Legislators across the United States are introducing bills to expand parents’ rights in schools, but is it really about parental empowerment, or is it an attempt to control our classrooms and kids?
“PARENTS’ RIGHTS have been increasingly under assault around the nation!” declared Florida Governor Ron DeSantis in a statement on March 28, 2022, when he signed Florida House Bill 1557 into law. DeSantis has made parental rights a central theme of his administration, pushing legislation to empower parents and crack down on supposed out-of-control school boards and teachers’ unions. In practice, the “Parental Rights in Education” bill is an attempt to control what can be taught in Florida classrooms and to inject politics and ideology into the educational process.
But the intentionally vague wording of the bill makes it impossible for teachers and librarians to judge what materials are acceptable and which are prohibited. Moreover, by allowing parents to sue educators for noncompliance, this legislation threatens educators with professional and financial ruin. Most are opting to protect themselves by simply removing books from their classrooms and libraries and avoiding any topics that might offend some parents.
Legislators across the United States are introducing similar bills to expand parents’ rights in schools, with at least eighty-four bills introduced in twenty six states. Virginia Governor Glenn Youngkin has promised to use the full weight of his office to protect parents’ rights, and Missouri Senator Josh Hawley has introduced a Parents’ Bill of Rights at the federal level tweeting, “It’s time to turn back Joe Biden’s effort to shut parents out of their kids’ education.”
Citizen groups like Moms for Liberty and Parents Defending Education are gaining momentum in their efforts to defend parental rights and reclaim schools. Moms for Liberty boasts over 115,000 members, calling themselves “joyful warriors.”
“People don’t know what’s going on behind the scenes, the power that the bureaucrats have…and school boards are just rolling over. It’s time that parents have just as much power,” Moms for Liberty founder Tina Descovich told the Rush Limbaugh show. “We are just moms claiming our parental rights and working to save our country, and there is evil working against us every day.”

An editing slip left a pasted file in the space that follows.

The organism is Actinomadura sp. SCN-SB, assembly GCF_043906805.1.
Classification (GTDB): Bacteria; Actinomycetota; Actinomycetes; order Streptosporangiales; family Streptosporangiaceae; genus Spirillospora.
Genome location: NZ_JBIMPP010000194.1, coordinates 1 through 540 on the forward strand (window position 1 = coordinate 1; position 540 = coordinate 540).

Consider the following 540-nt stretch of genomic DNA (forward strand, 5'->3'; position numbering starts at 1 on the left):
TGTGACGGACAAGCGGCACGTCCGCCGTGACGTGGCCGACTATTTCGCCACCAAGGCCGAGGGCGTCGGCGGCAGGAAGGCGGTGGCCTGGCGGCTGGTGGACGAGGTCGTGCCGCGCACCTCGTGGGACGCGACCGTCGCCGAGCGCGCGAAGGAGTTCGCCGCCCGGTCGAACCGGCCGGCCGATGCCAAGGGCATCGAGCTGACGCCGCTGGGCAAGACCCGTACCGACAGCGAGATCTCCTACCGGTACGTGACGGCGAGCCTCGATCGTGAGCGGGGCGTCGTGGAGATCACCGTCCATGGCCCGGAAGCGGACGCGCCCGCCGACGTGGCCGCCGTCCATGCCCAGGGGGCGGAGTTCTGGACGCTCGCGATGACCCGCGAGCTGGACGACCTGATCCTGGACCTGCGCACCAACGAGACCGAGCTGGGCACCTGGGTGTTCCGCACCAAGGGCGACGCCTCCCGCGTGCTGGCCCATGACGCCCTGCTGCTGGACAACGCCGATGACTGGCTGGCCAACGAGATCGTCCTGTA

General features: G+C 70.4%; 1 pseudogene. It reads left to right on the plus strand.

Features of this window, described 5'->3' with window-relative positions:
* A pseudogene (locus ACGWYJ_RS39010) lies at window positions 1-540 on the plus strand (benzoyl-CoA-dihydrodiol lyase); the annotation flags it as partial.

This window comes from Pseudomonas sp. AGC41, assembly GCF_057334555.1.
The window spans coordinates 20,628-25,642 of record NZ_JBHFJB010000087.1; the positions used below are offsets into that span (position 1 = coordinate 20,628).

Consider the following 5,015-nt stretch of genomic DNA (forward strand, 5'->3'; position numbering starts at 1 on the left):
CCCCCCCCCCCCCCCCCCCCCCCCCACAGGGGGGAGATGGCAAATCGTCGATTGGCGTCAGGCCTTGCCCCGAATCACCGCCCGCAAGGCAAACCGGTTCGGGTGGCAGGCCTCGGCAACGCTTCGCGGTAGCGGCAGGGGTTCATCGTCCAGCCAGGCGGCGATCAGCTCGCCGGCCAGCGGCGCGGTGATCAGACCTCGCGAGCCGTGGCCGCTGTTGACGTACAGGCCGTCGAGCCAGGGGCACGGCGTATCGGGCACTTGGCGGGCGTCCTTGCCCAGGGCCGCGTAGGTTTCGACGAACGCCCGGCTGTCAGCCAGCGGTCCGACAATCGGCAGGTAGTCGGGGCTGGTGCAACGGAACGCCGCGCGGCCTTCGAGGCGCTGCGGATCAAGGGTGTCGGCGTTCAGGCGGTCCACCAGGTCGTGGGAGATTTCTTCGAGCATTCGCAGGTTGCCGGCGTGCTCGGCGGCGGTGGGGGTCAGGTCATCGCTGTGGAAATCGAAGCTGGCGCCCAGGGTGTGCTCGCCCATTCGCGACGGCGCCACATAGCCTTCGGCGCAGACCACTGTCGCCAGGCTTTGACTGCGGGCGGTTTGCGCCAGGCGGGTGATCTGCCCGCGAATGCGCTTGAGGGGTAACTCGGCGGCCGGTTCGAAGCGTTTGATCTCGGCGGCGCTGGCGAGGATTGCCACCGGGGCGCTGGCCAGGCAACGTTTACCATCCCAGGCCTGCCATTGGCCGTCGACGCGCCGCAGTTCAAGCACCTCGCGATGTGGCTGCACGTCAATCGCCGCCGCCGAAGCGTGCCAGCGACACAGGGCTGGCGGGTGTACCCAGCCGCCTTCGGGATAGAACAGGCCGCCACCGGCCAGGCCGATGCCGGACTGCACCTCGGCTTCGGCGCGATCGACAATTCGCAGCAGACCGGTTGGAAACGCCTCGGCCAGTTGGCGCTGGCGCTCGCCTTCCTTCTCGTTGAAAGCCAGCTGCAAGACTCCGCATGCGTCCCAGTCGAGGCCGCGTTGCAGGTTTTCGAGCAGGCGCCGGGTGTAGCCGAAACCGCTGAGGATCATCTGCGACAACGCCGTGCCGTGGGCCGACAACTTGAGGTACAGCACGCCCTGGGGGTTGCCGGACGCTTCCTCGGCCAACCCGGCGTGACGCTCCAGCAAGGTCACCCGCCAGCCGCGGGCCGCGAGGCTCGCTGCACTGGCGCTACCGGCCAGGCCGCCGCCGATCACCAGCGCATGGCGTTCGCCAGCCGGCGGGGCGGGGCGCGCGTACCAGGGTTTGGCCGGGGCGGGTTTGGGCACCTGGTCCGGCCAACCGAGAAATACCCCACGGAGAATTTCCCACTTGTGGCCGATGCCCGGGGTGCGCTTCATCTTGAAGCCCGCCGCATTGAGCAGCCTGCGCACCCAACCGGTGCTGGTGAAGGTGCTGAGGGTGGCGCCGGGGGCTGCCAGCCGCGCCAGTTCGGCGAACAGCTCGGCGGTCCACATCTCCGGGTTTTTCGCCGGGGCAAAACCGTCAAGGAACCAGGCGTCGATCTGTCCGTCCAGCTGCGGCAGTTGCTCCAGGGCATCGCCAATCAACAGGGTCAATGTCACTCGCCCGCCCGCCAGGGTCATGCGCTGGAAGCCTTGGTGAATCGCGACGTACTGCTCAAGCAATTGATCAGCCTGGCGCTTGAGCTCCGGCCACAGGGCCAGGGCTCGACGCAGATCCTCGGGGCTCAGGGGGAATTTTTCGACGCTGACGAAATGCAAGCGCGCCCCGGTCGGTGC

This narrative is animating and energizing conservatives across the country. Certain parents and politicians are joining forces to rise up against what they regard as a nationwide conspiracy of teachers and administrators to cut parents out of their children’s education.
There is no such conspiracy.
Parents have always been allowed to participate in their children’s education and make choices about what they learn. My own parents frequently requested alternative assignments and activities when the curriculum conflicted with their religious beliefs. My teachers always accommodated their requests, and I often went to the school library during activities my parents deemed inappropriate. The librarian had a note on my account about which books I wasn’t allowed to check out, and never once ignored these instructions, despite my pleading. If my parents believed a book shouldn’t be in the library, they could ask that it be reviewed and potentially removed. There was even a form for that very purpose.
I now have children of my own in public schools. These same options remain in place and are available to all parents in all schools and most parents are satisfied with these provisions. A recent NPR/IPSOS poll reports that 76 percent of parents believe their child’s school is doing a good job keeping them informed about the curriculum, including controversial topics. Additionally, Gallup found that 73 percent of parents are “satisfied with the quality of education their oldest child is receiving.”
The same Gallup poll however finds that 54 percent of parents are somewhat or completely dissatisfied with K-12 education in the United States. It seems that while parents think their kids’ school is doing fine, the public education system in general isn’t as it should be. The more vocal of them loudly claim that schools are falling into depravity, and they won’t stand for it.
Public education, once revered as the “greatest of all services” by Thomas Jefferson, is now viewed as the greatest of all threats. The campaign to “take back our schools” has spread across the country, with protests at school board meetings and an unprecedented surge in book banning. Activists are accusing teachers of being pedophiles and librarians of being “groomers.”
Parental rights advocates have cast a wide net to capture all perceived evils plaguing public schools, including Critical Race Theory and sexualized seahorses. Books featuring LGBTQ+ characters, unflattering histories, or current social issues are pulled from libraries and hidden from view in classrooms.
Initially, angry parents fought school boards over COVID-19-related school closures, mask mandates, and vaccinations. The sudden shift to online learning left teachers and parents struggling to adapt while students were forced to cope with the added stress of the pandemic on top of their academic workload.